Aircraft technicians at No. 36 Squadron are now using Microsoft HoloLens mixed-reality devices with Boeing-developed software to maintain C-17A Globemaster III aircraft. 

The trial started at RAAF Base Amberley in July to open communication and new working practices with their U.S-based counterparts. 

Normally, Boeing specialist technicians – known as the recovery and modifications services team or RAMS – travel to Australia to assist with repair and replacement for certain C-17A maintenance tasks, but because of COVID-19 restrictions they have been unable to visit.

Maintenance team supervisor Sergeant Thomas Lane said RAMS could send technical drawings and documents, provide instant feedback and direct the overall task through the virtual space while technicians wear the devices.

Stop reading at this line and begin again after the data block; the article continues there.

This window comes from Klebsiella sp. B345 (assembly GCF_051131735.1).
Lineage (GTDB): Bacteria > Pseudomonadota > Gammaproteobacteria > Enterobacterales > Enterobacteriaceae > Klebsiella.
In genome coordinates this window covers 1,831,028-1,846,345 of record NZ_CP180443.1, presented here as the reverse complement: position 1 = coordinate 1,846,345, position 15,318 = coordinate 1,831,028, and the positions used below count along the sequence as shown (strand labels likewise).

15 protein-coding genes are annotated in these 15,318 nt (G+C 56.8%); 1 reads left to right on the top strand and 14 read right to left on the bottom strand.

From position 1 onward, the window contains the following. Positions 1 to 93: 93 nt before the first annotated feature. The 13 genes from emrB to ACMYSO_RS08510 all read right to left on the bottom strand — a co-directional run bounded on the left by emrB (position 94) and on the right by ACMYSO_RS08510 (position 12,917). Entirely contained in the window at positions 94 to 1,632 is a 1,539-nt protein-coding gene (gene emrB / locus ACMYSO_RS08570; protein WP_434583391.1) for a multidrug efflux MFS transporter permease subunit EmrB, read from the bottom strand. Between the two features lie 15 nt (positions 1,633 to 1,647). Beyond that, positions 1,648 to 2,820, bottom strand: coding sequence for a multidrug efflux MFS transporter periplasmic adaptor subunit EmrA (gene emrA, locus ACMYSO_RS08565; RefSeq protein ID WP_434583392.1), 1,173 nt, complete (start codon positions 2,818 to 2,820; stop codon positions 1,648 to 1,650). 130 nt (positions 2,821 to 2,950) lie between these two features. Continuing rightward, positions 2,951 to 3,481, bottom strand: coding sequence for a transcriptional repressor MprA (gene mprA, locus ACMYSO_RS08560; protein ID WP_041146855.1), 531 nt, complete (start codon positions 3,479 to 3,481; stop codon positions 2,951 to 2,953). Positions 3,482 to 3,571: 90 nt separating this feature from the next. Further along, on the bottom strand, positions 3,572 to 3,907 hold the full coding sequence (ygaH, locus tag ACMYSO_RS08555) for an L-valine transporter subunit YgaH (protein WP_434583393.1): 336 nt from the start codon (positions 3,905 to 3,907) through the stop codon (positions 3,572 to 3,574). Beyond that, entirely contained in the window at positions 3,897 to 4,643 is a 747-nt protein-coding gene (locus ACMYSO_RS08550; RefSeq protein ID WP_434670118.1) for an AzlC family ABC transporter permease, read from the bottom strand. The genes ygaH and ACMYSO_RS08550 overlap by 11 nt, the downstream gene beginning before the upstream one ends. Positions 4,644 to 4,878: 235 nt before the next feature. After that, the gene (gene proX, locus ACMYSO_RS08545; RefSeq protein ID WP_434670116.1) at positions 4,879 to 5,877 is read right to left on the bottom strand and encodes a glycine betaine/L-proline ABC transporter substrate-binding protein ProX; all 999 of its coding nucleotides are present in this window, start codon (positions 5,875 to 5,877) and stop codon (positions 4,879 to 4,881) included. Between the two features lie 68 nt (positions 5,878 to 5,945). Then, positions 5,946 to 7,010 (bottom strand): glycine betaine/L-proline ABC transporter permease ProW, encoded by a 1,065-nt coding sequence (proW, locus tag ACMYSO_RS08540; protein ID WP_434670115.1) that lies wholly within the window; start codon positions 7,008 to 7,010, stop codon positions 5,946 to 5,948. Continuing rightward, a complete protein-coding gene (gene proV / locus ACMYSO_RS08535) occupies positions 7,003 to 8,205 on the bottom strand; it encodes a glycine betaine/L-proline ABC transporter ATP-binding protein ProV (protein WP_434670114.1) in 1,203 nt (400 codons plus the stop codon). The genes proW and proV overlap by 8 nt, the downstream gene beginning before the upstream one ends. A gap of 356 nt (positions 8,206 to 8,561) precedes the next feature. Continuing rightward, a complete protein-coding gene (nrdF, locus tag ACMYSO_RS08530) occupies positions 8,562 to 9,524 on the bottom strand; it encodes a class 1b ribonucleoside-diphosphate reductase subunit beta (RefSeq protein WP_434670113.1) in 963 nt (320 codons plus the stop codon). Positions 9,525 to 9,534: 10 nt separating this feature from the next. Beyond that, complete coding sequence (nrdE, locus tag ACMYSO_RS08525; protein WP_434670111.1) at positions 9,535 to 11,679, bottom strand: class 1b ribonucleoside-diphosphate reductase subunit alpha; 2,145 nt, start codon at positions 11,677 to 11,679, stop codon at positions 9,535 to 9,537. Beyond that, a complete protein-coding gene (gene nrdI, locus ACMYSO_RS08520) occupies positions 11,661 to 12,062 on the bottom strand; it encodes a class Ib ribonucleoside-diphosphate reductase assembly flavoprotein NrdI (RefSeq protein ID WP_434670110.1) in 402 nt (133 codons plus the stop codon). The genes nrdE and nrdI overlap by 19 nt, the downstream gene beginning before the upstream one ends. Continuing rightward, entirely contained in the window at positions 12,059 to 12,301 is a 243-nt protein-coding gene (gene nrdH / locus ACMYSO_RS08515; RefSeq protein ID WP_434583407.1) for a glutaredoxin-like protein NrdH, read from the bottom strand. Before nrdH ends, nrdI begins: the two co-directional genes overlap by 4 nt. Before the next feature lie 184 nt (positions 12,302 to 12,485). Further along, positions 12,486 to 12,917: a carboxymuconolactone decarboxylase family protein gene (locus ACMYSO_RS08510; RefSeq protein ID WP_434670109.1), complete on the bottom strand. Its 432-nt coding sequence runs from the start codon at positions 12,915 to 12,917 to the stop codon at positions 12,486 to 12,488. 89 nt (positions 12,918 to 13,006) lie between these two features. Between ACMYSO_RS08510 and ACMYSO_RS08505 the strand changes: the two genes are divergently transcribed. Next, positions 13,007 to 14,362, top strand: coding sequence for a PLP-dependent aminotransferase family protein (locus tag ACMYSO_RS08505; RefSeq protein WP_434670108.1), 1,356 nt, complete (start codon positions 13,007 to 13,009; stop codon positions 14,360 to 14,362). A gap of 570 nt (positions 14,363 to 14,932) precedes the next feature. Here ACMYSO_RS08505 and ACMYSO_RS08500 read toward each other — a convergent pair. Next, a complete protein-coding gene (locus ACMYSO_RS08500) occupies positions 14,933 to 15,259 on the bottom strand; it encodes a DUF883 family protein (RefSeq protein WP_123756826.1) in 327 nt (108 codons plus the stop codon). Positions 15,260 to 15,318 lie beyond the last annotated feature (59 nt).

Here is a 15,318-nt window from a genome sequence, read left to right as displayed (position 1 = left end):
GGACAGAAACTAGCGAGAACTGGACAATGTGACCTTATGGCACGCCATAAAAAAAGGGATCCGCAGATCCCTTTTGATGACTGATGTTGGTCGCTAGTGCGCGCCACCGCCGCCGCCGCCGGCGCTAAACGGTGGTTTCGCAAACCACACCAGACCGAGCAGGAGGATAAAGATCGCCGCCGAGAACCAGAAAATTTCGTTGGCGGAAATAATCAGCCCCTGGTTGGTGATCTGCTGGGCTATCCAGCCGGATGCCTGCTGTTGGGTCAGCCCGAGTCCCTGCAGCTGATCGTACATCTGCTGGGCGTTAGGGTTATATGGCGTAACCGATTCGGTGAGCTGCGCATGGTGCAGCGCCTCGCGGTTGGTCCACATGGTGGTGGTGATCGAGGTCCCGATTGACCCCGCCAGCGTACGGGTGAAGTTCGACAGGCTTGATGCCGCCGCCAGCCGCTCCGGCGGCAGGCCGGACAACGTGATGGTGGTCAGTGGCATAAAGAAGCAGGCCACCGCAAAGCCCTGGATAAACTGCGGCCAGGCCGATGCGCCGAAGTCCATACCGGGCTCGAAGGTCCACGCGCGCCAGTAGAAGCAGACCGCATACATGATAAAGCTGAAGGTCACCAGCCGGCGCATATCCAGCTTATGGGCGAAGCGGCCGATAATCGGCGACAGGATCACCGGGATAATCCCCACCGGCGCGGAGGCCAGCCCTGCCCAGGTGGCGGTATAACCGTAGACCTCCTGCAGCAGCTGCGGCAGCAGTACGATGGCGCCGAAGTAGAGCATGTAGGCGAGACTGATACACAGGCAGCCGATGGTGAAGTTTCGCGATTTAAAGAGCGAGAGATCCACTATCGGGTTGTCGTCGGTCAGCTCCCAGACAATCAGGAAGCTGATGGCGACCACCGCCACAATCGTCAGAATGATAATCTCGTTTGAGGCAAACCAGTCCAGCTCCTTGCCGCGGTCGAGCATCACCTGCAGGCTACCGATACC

“Through a secure ‘cloud’ connection, my team and the technicians in the U.S can work seamlessly together by sharing screens and see exactly what they are seeing inside the aircraft through iris tracking,” Sergeant Lane said.

“The first project was to replace the floatation equipment deployment systems panels inside C-17s, which consist of explosive components that deploy life rafts in an emergency.

“This technology is a massive benefit to resourcing the workforce moving forward, with significant potential to empower and train less-experienced technicians.” 

Boeing C-17A field services manager Glen Schneider said this new capability would see the devices used to eliminate future travel and create time efficiencies. 

“After the initial maintenance activity, No. 36 Squadron will continue the trial with two HoloLens devices that can be used by accompanied maintenance teams,” Mr Schneider said. 

“Technicians can connect with the Boeing field engineering team while they are away on a domestic or international mission and will aid them to troubleshoot any unique maintenance issues they encounter.”